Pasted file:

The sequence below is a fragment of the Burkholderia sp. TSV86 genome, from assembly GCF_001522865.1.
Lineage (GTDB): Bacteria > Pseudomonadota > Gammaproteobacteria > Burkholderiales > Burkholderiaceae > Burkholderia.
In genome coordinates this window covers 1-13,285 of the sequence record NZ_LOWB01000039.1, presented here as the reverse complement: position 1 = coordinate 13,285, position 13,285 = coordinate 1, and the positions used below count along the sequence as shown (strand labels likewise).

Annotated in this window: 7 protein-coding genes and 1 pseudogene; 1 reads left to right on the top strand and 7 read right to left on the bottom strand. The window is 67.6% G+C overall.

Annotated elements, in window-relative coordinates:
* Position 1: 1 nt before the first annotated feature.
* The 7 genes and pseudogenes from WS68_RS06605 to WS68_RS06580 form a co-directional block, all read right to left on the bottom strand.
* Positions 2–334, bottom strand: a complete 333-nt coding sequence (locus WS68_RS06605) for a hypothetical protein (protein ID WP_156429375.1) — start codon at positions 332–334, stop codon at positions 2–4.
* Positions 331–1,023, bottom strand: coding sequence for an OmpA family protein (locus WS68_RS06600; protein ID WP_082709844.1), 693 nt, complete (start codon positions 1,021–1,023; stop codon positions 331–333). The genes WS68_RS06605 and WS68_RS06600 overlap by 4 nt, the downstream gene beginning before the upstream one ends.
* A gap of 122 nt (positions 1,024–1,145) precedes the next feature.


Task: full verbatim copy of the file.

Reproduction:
The sequence below is a fragment of the Burkholderia sp. TSV86 genome, from assembly GCF_001522865.1.
Lineage (GTDB): Bacteria > Pseudomonadota > Gammaproteobacteria > Burkholderiales > Burkholderiaceae > Burkholderia.
In genome coordinates this window covers 1-13,285 of the sequence record NZ_LOWB01000039.1, presented here as the reverse complement: position 1 = coordinate 13,285, position 13,285 = coordinate 1, and the positions used below count along the sequence as shown (strand labels likewise).

Annotated in this window: 7 protein-coding genes and 1 pseudogene; 1 reads left to right on the top strand and 7 read right to left on the bottom strand. The window is 67.6% G+C overall.

Annotated elements, in window-relative coordinates:
* Position 1: 1 nt before the first annotated feature.
* The 7 genes and pseudogenes from WS68_RS06605 to WS68_RS06580 form a co-directional block, all read right to left on the bottom strand.
* Positions 2–334, bottom strand: a complete 333-nt coding sequence (locus WS68_RS06605) for a hypothetical protein (protein ID WP_156429375.1) — start codon at positions 332–334, stop codon at positions 2–4.
* Positions 331–1,023, bottom strand: coding sequence for an OmpA family protein (locus WS68_RS06600; protein ID WP_082709844.1), 693 nt, complete (start codon positions 1,021–1,023; stop codon positions 331–333). The genes WS68_RS06605 and WS68_RS06600 overlap by 4 nt, the downstream gene beginning before the upstream one ends.
* A gap of 122 nt (positions 1,024–1,145) precedes the next feature.